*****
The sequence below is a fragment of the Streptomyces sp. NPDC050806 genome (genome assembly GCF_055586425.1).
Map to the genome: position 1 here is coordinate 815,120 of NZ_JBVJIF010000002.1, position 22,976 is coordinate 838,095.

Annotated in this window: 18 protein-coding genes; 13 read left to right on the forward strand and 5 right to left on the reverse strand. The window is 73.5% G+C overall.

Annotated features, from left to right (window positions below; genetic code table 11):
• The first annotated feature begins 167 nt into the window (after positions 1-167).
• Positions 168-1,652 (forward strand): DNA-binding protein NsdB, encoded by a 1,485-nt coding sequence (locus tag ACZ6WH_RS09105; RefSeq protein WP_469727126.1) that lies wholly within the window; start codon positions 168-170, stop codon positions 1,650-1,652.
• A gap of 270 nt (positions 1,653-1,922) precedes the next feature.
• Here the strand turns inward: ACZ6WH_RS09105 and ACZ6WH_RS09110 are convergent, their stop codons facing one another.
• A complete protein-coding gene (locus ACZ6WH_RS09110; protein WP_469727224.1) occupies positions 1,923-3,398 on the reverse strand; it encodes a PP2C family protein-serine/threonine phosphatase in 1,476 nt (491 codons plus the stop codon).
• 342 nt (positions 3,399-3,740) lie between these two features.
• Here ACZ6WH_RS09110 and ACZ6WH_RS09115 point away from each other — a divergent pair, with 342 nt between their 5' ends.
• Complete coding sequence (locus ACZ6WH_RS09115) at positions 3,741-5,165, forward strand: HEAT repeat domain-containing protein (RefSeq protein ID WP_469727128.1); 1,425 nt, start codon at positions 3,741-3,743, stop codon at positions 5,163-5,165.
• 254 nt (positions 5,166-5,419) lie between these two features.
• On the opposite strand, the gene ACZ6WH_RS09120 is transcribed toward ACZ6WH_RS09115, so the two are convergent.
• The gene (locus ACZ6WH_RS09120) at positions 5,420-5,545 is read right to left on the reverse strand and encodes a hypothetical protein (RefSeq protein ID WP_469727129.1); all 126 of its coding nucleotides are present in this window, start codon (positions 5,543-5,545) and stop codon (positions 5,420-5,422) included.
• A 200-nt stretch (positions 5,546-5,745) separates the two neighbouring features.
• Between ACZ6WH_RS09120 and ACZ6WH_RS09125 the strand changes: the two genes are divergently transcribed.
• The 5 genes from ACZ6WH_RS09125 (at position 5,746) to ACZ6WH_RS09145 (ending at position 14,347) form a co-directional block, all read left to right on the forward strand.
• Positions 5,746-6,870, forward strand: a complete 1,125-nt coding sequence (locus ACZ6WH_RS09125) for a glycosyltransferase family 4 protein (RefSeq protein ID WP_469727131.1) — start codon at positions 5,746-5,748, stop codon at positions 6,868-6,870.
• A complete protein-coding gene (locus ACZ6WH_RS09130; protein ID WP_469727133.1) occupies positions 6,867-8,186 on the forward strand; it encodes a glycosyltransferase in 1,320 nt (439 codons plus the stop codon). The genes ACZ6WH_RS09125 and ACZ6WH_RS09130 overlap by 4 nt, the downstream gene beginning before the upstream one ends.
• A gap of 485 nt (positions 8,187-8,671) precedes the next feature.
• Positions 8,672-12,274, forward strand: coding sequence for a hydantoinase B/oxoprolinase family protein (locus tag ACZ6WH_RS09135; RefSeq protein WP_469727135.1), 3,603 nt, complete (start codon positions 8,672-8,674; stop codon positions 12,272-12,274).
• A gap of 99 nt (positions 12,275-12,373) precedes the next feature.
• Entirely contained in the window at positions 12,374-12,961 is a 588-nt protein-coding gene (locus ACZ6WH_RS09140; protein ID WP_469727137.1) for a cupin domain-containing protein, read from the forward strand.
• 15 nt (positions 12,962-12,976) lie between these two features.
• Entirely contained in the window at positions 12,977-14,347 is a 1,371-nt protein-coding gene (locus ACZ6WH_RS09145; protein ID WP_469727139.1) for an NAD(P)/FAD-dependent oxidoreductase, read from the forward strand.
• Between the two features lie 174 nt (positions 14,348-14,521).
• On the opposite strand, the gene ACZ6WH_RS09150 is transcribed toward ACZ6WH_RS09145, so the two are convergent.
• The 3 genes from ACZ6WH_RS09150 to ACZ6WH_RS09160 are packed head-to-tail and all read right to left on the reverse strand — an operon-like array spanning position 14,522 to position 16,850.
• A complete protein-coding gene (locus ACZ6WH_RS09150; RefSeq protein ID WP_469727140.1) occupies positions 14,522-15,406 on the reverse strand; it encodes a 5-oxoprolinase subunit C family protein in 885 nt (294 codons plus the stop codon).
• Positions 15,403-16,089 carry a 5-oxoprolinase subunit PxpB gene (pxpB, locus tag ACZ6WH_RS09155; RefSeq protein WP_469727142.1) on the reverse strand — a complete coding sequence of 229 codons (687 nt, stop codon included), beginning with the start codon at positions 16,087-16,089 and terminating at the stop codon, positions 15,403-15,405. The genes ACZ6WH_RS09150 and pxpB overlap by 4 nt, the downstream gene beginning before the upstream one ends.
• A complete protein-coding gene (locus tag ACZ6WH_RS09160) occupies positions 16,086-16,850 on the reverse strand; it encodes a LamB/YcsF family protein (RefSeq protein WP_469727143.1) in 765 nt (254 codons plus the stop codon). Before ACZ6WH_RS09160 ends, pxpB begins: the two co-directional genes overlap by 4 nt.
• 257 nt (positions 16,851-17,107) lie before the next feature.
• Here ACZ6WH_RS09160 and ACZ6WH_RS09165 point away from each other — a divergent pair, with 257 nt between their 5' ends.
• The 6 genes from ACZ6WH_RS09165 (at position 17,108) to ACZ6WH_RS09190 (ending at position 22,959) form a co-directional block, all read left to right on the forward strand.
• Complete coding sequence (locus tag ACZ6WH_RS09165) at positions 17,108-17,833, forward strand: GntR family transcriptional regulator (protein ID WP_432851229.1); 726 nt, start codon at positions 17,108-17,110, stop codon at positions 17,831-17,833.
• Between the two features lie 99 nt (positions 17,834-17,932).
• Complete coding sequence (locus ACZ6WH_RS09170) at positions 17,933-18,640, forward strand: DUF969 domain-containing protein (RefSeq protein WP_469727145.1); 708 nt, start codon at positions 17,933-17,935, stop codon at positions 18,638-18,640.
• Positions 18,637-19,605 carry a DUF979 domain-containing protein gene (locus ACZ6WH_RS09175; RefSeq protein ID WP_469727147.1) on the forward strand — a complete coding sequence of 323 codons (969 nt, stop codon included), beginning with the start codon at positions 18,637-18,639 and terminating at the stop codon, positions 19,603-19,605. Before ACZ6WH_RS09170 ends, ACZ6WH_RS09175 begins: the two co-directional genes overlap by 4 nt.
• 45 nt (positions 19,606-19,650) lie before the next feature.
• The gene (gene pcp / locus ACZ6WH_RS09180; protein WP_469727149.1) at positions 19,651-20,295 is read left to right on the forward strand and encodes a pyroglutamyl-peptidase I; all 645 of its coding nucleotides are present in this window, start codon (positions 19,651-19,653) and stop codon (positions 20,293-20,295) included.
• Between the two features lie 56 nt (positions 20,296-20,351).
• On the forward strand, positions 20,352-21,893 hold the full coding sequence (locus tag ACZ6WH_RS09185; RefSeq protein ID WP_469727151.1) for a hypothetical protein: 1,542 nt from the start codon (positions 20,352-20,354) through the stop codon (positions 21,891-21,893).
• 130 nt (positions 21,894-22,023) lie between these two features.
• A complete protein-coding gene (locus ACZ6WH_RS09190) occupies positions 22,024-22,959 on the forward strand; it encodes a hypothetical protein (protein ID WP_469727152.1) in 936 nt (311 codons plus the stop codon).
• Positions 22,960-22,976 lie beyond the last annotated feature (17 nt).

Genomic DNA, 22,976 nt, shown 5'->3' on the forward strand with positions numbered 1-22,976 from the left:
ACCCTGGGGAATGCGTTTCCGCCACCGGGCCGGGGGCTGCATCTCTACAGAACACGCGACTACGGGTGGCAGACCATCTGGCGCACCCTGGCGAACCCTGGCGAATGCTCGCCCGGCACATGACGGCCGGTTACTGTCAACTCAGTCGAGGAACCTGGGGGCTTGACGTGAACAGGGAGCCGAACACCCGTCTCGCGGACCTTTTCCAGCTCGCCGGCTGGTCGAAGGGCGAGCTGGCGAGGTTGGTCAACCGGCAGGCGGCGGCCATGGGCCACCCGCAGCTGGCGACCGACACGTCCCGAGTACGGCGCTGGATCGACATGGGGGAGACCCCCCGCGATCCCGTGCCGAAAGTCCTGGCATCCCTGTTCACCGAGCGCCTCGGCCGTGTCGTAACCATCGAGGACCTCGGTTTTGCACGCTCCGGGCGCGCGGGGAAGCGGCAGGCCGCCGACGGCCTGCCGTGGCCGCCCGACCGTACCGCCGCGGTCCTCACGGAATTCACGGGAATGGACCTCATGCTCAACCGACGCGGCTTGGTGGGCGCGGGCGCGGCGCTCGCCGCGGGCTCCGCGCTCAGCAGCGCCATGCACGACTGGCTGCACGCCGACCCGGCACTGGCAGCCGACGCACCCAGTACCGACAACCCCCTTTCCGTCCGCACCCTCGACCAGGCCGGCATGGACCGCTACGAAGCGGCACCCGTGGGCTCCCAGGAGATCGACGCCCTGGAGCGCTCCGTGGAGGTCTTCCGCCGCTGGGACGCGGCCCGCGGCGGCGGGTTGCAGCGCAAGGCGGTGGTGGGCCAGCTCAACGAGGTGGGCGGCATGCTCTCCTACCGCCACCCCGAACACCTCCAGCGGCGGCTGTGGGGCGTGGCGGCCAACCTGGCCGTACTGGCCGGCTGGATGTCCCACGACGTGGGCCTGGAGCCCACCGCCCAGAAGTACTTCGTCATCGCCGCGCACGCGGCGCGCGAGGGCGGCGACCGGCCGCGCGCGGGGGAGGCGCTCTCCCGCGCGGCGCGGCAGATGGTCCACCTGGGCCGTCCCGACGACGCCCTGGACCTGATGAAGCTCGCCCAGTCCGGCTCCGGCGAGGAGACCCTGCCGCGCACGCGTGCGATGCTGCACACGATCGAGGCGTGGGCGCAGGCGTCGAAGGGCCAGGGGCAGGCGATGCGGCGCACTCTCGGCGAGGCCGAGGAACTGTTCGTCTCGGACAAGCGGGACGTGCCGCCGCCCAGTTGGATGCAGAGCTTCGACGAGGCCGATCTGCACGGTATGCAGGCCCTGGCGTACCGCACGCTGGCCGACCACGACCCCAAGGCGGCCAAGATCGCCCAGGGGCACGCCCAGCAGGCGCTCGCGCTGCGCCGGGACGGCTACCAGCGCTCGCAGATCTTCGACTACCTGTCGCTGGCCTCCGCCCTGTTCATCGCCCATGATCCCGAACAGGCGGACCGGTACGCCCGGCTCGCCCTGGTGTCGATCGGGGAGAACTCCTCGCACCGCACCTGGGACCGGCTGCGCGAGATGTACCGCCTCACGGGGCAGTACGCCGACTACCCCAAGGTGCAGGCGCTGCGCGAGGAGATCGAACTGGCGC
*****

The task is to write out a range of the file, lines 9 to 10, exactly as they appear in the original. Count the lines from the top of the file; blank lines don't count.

• A complete protein-coding gene (locus ACZ6WH_RS09110; protein WP_469727224.1) occupies positions 1,923-3,398 on the reverse strand; it encodes a PP2C family protein-serine/threonine phosphatase in 1,476 nt (491 codons plus the stop codon).
• 342 nt (positions 3,399-3,740) lie between these two features.